Washington County’s efforts to preserve valuable farmland began in April 1978 with the Maryland Agricultural Land Preservation Program (MALPP). Since that time, the land preservation effort has expanded to a total of 8 programs. To date, more than 25,000 acres have been permanently protected, with another 18,000 acres under temporary protection as 10 year Agricultural Districts. The County’s goal is to permanently preserve 50,000 acres of agricultural land and open space through its various easement programs.
|Maryland Agricultural Land Preservation Program (MALPP)||12,765||$32,560,750|
|Conservation Reserve Enhancement Program (CREP)||251||$858,301|
|Installment Payment Program (IPP)||1,113||$6,110,000|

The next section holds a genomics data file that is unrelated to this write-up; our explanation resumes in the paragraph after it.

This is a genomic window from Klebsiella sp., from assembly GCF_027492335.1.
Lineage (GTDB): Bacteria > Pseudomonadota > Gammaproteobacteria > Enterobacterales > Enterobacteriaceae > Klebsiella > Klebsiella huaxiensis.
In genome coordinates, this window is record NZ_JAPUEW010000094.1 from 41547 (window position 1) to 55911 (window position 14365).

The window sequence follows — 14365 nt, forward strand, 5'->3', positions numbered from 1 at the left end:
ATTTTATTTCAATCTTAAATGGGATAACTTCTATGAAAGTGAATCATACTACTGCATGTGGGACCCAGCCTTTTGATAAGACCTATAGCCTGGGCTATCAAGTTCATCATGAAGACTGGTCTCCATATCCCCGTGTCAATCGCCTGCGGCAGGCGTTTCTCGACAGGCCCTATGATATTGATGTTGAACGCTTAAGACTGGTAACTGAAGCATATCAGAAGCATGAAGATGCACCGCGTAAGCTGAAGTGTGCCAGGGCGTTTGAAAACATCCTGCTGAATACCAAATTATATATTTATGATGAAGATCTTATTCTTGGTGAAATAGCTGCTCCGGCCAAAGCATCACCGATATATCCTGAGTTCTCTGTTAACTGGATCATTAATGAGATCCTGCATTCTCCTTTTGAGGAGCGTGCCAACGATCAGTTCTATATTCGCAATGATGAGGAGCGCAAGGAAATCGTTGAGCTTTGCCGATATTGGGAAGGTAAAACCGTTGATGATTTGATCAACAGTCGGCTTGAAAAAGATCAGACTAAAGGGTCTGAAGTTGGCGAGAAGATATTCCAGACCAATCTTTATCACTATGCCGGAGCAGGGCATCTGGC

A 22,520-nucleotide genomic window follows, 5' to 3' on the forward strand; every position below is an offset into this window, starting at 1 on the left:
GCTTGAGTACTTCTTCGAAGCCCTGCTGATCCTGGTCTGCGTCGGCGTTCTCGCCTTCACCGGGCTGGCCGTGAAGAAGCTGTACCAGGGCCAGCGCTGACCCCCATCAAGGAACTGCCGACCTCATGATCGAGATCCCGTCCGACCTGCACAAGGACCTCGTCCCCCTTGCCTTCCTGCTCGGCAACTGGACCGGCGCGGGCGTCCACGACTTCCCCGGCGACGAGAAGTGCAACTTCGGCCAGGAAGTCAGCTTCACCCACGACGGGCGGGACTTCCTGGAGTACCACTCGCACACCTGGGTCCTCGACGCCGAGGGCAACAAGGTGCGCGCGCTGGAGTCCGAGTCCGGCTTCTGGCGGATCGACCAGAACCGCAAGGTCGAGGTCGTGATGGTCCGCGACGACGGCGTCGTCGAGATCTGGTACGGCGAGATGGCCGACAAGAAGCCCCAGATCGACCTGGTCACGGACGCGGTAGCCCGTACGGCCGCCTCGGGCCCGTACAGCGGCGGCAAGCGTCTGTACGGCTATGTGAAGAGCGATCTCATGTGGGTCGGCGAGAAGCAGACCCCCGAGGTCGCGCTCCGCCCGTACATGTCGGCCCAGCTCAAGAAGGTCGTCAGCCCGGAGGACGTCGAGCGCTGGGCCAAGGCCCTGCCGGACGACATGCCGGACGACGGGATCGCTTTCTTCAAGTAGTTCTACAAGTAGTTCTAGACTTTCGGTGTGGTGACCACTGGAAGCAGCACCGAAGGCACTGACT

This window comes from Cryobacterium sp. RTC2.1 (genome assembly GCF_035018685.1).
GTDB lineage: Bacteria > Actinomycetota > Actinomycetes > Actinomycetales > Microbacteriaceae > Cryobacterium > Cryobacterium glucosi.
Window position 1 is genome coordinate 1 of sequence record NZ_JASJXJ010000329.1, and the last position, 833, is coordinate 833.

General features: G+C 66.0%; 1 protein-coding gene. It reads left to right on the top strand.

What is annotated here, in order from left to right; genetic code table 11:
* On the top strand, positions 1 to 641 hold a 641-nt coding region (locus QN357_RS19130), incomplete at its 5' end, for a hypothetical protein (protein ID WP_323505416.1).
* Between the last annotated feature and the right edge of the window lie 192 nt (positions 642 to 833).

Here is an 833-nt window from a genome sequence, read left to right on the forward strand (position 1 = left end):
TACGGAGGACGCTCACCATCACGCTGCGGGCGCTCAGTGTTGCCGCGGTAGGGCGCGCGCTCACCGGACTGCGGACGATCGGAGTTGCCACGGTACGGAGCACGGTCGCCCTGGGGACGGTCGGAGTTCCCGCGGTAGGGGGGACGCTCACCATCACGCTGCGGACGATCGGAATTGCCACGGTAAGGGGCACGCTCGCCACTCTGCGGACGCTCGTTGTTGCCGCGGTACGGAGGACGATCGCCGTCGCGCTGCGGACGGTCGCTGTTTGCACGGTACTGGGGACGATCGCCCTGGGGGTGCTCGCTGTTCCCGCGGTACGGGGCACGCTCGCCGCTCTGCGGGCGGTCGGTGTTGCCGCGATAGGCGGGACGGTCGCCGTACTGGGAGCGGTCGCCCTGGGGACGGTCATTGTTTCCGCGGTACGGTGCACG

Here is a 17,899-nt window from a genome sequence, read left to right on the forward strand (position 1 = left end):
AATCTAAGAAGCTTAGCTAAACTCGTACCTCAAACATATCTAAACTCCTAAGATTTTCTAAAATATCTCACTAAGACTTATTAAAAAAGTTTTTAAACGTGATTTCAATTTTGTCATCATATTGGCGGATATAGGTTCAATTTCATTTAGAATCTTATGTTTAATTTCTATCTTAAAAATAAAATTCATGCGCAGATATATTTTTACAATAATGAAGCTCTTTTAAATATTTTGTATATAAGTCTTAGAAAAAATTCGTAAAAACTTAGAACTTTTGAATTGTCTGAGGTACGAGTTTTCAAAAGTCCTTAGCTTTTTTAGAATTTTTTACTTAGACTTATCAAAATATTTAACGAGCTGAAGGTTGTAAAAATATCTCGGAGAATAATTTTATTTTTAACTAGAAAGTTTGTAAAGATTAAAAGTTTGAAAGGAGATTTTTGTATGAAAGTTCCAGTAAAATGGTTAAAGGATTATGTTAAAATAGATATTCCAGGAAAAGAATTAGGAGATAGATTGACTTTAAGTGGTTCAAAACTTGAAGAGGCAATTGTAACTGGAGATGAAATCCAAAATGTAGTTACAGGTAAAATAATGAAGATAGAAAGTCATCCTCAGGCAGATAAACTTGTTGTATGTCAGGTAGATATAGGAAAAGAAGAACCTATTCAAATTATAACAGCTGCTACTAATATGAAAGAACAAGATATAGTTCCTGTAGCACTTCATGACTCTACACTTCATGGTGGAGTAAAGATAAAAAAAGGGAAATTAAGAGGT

|Mid-Maryland Land Trust (MMLT)||227||Donated|
|Maryland Environmental Trust (MET)||4,650||$6,582,012|
|Forest Conservation* (2009-2011)||461|
|Other (Scenic Easements, Conservation Fund, etc.)||2,608|
*Forest Conservation includes easements required as part of subdivision or site plan activity as well as easements funded through Payment-in-Lieu (PIL) funds. **Program Acreage and Dollar amounts are subject to change and have been rounded for the purpose of displaying in a generalized table format.
This program encourages landowners to voluntarily enter into an Agricultural Land Preservation District in which it is agreed that the land will not be developed for a period of ten years. In return for the restriction, the landowner receives protection from nuisance complaints through the Right to Farm Ordinance, becomes eligible to sell Development Rights Easements through MALPP, and receives a property tax credit.